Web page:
Center Professor Dr. Len Fleck recently traveled to Bergen, Norway to present a keynote address at the 6th Annual Centre for Cancer Biomarkers (CCBIO) Symposium. Dr. Fleck’s presentation, “Just Caring Challenges: Visible Biomarkers and Invisible Rationing,” addressed some of the critical ethical issues related to the use of biomarkers in cancer research and clinical care.
Dr. Fleck addressed two main problems in his lecture. First, the ragged edge problem. One of the primary purposes of finding biomarkers is to determine whether a cancer drug is likely to be effective for a particular metastatic cancer patient. However, rarely will a biomarker yield a simple answer. Most often, the biomarker will be expressed along a continuum. If a drug were very inexpensive and side effects tolerable, it would be easy to say that the ethically right choice would be to respect patient autonomy. But these drugs all cost more than $100,000 for a course of treatment. Consequently, if a drug has a 20% chance of having a beneficial effect, there is a conflict between considerations of justice and respect for patient autonomy. Invisible rationing (just not offering the drug to the patient) can bypass this conflict, but invisible rationing is ethically problematic so far as justice is concerned.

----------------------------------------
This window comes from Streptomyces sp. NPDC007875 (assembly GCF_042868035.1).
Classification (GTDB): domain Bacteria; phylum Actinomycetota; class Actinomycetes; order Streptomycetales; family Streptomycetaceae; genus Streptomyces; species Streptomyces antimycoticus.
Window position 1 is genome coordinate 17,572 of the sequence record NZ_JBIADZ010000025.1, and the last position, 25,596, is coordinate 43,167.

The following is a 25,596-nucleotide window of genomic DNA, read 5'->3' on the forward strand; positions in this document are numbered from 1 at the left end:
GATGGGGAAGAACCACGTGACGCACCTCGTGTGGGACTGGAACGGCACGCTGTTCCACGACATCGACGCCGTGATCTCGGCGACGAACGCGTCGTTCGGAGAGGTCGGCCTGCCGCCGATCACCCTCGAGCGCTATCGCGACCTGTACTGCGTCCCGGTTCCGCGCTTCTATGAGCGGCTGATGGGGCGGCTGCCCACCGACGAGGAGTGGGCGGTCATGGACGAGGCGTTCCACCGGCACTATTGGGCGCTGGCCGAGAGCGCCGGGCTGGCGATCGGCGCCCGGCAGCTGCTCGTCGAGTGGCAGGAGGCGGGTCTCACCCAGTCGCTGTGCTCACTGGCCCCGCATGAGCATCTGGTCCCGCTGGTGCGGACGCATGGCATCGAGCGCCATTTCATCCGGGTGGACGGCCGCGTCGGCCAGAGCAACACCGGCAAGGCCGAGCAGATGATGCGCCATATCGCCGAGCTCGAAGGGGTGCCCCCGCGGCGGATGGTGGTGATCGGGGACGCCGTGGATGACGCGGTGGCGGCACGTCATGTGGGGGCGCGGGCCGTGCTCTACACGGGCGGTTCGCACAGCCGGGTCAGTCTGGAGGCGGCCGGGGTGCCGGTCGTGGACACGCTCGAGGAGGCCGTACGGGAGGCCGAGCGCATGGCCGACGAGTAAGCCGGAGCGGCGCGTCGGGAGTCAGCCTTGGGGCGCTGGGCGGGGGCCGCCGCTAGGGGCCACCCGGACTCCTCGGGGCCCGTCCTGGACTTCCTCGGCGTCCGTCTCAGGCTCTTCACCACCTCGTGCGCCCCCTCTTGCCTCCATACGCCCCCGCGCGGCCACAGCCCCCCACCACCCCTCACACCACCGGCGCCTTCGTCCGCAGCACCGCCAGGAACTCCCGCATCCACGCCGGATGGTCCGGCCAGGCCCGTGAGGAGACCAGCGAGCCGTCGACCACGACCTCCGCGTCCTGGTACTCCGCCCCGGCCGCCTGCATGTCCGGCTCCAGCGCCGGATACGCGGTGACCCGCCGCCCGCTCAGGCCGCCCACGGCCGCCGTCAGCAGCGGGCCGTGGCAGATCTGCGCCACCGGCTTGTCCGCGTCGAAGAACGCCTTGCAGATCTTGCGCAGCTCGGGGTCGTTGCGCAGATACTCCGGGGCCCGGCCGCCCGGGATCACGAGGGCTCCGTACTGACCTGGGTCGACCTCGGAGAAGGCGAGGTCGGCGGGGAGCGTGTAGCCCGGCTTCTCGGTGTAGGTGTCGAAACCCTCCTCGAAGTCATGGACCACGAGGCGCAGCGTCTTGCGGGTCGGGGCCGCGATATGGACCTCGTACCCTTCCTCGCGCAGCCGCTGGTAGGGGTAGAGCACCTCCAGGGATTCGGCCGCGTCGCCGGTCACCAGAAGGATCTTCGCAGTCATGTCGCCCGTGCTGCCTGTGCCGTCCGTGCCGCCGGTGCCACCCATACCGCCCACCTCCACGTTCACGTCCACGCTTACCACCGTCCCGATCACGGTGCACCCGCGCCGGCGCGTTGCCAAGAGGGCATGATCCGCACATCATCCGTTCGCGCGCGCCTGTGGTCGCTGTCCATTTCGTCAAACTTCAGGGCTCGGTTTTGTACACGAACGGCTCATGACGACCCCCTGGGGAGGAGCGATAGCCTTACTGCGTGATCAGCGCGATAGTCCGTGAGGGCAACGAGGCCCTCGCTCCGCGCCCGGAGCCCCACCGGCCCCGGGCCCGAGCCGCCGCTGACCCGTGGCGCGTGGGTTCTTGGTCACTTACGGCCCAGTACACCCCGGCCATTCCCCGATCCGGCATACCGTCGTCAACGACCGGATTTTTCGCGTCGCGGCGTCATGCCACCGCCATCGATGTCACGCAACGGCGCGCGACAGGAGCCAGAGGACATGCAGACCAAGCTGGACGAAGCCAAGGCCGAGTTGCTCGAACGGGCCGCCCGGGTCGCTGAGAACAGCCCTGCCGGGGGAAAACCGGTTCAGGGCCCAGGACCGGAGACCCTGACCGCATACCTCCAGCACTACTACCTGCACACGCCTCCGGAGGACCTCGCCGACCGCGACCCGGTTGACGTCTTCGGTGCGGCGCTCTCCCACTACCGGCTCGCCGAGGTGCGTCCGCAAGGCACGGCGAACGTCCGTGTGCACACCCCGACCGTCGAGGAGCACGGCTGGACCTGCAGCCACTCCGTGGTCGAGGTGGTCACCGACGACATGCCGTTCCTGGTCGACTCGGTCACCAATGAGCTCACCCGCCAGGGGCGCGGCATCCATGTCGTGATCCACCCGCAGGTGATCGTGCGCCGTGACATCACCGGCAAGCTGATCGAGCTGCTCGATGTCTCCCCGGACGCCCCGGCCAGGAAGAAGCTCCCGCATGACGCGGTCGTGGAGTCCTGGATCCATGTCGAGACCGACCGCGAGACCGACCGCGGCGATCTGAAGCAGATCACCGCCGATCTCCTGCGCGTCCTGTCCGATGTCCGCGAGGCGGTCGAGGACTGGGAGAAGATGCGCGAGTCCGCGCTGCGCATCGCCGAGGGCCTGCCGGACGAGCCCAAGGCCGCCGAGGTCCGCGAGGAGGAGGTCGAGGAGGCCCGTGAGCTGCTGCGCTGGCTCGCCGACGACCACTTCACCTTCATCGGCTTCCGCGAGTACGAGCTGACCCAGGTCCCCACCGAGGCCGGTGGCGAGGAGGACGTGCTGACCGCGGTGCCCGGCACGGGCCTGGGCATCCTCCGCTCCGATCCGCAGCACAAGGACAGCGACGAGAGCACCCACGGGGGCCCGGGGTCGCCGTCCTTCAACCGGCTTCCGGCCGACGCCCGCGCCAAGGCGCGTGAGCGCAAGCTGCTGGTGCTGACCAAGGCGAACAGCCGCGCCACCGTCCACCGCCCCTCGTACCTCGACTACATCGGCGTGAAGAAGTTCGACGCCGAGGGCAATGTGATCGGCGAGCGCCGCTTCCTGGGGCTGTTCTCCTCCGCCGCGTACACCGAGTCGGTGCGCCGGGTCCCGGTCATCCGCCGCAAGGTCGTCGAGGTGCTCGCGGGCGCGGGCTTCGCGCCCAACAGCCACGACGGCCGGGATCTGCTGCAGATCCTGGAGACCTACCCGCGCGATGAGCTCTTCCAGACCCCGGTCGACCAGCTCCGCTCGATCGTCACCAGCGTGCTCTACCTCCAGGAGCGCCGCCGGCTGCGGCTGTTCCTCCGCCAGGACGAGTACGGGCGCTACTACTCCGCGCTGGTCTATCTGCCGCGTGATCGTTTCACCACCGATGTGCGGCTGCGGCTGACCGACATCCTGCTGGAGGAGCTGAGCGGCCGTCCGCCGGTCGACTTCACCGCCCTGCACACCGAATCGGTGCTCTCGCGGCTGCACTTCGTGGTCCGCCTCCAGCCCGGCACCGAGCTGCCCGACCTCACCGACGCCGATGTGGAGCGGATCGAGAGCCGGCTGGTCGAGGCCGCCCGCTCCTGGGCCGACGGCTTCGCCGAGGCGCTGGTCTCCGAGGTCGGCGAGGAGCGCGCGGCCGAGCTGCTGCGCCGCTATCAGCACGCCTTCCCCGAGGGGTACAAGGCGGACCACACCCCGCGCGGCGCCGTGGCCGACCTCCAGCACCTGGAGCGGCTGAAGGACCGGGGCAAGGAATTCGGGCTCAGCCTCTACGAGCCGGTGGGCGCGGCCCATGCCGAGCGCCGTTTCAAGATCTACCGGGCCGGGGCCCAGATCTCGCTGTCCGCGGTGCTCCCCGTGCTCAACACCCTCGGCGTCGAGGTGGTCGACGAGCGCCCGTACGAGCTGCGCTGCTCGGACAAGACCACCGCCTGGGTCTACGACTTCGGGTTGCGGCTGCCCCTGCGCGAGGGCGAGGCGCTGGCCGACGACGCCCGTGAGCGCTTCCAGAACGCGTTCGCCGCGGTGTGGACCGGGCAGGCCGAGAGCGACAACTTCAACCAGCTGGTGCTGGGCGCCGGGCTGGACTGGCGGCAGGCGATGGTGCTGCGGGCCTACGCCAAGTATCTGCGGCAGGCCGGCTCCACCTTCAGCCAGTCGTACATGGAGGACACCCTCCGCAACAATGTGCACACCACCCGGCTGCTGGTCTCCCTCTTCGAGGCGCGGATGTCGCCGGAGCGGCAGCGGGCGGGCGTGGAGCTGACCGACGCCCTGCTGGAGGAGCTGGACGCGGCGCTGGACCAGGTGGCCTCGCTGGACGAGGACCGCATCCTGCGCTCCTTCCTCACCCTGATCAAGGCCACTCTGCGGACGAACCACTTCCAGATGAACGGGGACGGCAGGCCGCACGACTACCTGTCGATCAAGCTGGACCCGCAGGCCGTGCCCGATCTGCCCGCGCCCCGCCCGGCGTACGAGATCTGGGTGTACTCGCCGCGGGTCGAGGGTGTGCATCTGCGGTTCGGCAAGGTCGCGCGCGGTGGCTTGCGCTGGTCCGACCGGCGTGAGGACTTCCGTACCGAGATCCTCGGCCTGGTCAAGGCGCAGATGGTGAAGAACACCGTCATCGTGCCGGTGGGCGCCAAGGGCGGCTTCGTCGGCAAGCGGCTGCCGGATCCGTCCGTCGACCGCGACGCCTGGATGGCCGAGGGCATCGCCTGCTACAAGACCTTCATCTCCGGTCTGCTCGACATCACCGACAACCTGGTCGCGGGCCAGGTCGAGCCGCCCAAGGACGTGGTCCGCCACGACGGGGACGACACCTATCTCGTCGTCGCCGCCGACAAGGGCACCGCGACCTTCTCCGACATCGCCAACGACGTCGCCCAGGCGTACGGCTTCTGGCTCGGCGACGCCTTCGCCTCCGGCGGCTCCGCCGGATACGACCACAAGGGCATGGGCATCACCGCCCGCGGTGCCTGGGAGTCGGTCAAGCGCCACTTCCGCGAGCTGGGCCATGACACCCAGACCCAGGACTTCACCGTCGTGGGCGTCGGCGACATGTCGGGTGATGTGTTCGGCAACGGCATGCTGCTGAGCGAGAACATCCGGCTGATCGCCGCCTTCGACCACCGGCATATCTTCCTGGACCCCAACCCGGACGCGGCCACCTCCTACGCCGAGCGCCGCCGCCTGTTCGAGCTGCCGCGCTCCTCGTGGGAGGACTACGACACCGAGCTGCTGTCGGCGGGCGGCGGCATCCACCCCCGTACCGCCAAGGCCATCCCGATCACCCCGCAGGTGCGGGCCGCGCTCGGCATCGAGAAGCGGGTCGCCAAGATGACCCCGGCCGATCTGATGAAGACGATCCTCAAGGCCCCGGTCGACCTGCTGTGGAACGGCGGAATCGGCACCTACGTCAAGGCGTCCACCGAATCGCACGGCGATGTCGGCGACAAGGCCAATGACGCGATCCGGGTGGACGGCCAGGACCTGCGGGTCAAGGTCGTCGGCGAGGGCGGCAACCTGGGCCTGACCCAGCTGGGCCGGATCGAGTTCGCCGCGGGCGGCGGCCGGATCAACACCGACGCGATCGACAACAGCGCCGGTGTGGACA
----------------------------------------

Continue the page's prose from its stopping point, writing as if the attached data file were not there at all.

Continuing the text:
Secondly, recent liquid biopsies can identify eight common cancers at a very early stage–in the form of circulating cancer cells in the blood–at a cost of $500. However, the critical question would need to be raised: How often would 170 million adults (all anxious about cancer) in the U.S. have a just claim to access that test? Every six months? Every year? Note that each such offering of that test to that population would cost $85 billion. Would that represent either a just or prudent use of health care resources?
The CCBIO symposium was well-attended by an international mix of junior and senior researchers and scholars. Dr. Fleck had the opportunity to meet with many European researchers to discuss their respective work in the field of cancer research.
Dr. Fleck also gave a public lecture at the University of Bergen’s Centre for the Study of the Sciences and the Humanities, titled “Precision Medicine, Ethical Ambiguity: Rough Justice, Ragged Edges.” Dr. Fleck addressed precision medicine as it currently exists, in particular the costly FDA-approved targeted cancer therapies. Treatments for patients with metastatic cancers, which are not curative, can cost $100,000 to $475,000 per treatment course. For example, 30% of patients who are candidates for CAR T-cell immunotherapy will not gain more than an extra year of life. As things are now, we do not know before the fact who those patients might be. But one goal of biomarker research is to identify before the fact who those marginal responders most likely will be, so that we could save money by denying those patients access to this therapy. As a citizen of a just and caring society, would you endorse the research to accomplish that result? Why or why not? This is what Dr. Fleck calls “rough justice.”